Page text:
Avengers and the Infinity Gauntlet #1

by Chad Nevett, Reviewer |

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Story by
Brian Clevinger, Lee Black
Art by
Brian Churilla
Colors by
Michelle Madsen
Letters by
Jeff Powell
Cover by
Humberto Ramos
Publisher
Marvel Comics
Cover Price
$2.99 (USD)
Release Date
Aug 18th, 2010

Wed, August 18th, 2010 at 8:38PM (PDT)


Marvel’s recent initiative of taking classic stories and redoing them in short, all ages books is one that makes sense in theory. A lot of those stories were done in styles that aren’t appealing to a contemporary audience or are bogged down in continuity, so updating them in a fresher style and setting them apart from heavy continuity concerns makes sense. For fans of the originals, the updated versions are a chance to experience that loved story again from a different perspective and see what choices the creators make in reimagining it. When “Avengers & the Infinity Gauntlet” was announced, co-writer Brian Clevinger said that he wanted to avoid rereading the original “Infinity Gauntlet” story, so his version can stand on its own.

In that respect, the first issue succeeds as the bare bones of the original “Infinity Gauntlet” plot are there: Thanos has the Gauntlet, half the population of Earth has disappeared, and the remaining superheroes need to figure out what happened and find a way to bring everyone back. The cast is streamlined down with the more iconic and well-known heroes taking center stage, while key figures in the original story like Adam Warlock, Mephisto, Dr. Strange, and the Silver Surfer are absent. Even the heroes that remain are a different cast with memorable “Gauntlet” heroes like Captain America and Thor absent (so, no recreation of Cap standing up to Thanos, I suppose, but that’s probably for the best).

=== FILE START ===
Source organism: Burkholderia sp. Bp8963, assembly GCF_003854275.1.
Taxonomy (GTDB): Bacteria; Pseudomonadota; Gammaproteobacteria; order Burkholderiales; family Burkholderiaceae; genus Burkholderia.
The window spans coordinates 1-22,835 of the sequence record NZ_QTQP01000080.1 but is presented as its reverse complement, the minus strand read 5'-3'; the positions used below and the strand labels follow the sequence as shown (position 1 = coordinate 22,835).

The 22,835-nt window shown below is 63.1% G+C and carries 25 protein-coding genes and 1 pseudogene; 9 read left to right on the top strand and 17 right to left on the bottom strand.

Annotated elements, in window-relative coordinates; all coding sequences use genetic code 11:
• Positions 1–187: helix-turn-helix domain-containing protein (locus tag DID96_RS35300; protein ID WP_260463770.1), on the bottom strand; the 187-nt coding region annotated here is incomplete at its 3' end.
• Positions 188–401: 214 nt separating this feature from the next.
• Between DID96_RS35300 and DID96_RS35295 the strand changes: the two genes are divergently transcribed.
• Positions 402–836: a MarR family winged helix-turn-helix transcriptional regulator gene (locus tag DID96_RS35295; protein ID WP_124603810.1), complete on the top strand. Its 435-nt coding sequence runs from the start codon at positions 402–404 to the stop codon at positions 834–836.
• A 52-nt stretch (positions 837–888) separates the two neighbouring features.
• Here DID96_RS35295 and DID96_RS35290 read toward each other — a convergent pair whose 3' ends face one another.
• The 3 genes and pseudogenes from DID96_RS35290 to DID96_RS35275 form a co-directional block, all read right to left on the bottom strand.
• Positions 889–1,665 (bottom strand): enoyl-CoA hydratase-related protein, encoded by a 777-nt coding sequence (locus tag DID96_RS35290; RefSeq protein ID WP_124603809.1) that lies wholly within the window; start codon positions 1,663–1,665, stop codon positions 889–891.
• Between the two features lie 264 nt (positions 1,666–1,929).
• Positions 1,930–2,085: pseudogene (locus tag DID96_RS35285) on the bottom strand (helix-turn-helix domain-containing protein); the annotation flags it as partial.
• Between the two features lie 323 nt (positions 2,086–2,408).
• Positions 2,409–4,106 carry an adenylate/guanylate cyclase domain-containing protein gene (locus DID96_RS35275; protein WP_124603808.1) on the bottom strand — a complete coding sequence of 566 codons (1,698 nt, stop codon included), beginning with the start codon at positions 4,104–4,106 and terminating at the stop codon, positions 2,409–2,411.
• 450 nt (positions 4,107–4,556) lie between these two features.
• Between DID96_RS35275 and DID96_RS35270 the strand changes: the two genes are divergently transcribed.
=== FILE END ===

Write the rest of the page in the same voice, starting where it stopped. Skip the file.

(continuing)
The tone of the book is wildly different, too, with writing that’s much lighter and comedic. The superheroes are more sarcastic than normal, particularly when it comes to Spider-Man, since he gets dumped on quite a bit in this issue. In that way, he’s set up as a lovable loser type compared to the gruff, grouchy Wolverine, or the level-headed Invisible Woman. The choice of the heroes to go into space to track the energy that washed over Earth at the same time as the disappearances is unexpected in some respects, because only four are chosen and the four that are chosen (Ms. Marvel, Spider-Man, Hulk, and Wolverine) aren’t necessarily the four that spring to mind when thinking of a team that can take on Thanos. But, the introduction of Dr. Doom into the story adds some interesting possibilities and funny interactions.

If you’ve seen Brian Churilla’s work on “The Anchor” or elsewhere, the idea of him drawing Thanos should make you smile. His cartoony, bold style and ability at drawing large, bulky characters make him the perfect choice for this series. His Thanos is imposing and larger than life, while his superheroes are full of energy. I particularly like his rendition of Wolverine as a thick, hunched over, scowling grump; it makes for a nice contrast to the thin, bounding Spider-Man. Churilla’s storytelling is clear and he handles the visual gags quite well. The panel of Speedball running around on fire is one that I could look at all day and still find funny.

Fans of the original “Infinity Gauntlet” may miss the cosmic characters or the stronger focus on Thanos, but “Avengers & the Infinity Gauntlet” #1 sets up the premise well with a focus on the Marvel heroes that a wider range of readers would be familiar with. Some of the choices Clevinger and Black make may raise some eyebrows, but it’s clear that they’re telling their version of the story and have a plan. Plus, Churilla drawing Thanos! I cannot stress that last point enough.